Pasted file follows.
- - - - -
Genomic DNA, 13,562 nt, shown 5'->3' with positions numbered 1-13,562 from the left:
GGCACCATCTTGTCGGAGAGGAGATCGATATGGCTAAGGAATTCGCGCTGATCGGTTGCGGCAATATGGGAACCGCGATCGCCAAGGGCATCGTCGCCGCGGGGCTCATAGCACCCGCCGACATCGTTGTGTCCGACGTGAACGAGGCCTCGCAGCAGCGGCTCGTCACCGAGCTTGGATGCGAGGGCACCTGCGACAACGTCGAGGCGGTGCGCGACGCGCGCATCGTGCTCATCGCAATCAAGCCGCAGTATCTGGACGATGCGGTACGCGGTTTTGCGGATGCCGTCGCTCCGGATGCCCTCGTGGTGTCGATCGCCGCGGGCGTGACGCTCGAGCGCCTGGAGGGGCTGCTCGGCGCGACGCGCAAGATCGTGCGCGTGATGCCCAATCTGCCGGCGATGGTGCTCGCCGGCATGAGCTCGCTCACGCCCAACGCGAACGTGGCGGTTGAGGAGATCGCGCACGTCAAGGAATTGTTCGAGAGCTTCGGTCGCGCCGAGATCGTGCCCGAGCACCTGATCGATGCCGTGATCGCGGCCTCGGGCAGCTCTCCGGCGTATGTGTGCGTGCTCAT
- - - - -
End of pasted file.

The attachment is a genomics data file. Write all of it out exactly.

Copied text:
Genomic DNA, 13,562 nt, shown 5'->3' with positions numbered 1-13,562 from the left:
GGCACCATCTTGTCGGAGAGGAGATCGATATGGCTAAGGAATTCGCGCTGATCGGTTGCGGCAATATGGGAACCGCGATCGCCAAGGGCATCGTCGCCGCGGGGCTCATAGCACCCGCCGACATCGTTGTGTCCGACGTGAACGAGGCCTCGCAGCAGCGGCTCGTCACCGAGCTTGGATGCGAGGGCACCTGCGACAACGTCGAGGCGGTGCGCGACGCGCGCATCGTGCTCATCGCAATCAAGCCGCAGTATCTGGACGATGCGGTACGCGGTTTTGCGGATGCCGTCGCTCCGGATGCCCTCGTGGTGTCGATCGCCGCGGGCGTGACGCTCGAGCGCCTGGAGGGGCTGCTCGGCGCGACGCGCAAGATCGTGCGCGTGATGCCCAATCTGCCGGCGATGGTGCTCGCCGGCATGAGCTCGCTCACGCCCAACGCGAACGTGGCGGTTGAGGAGATCGCGCACGTCAAGGAATTGTTCGAGAGCTTCGGTCGCGCCGAGATCGTGCCCGAGCACCTGATCGATGCCGTGATCGCGGCCTCGGGCAGCTCTCCGGCGTATGTGTGCGTGCTCAT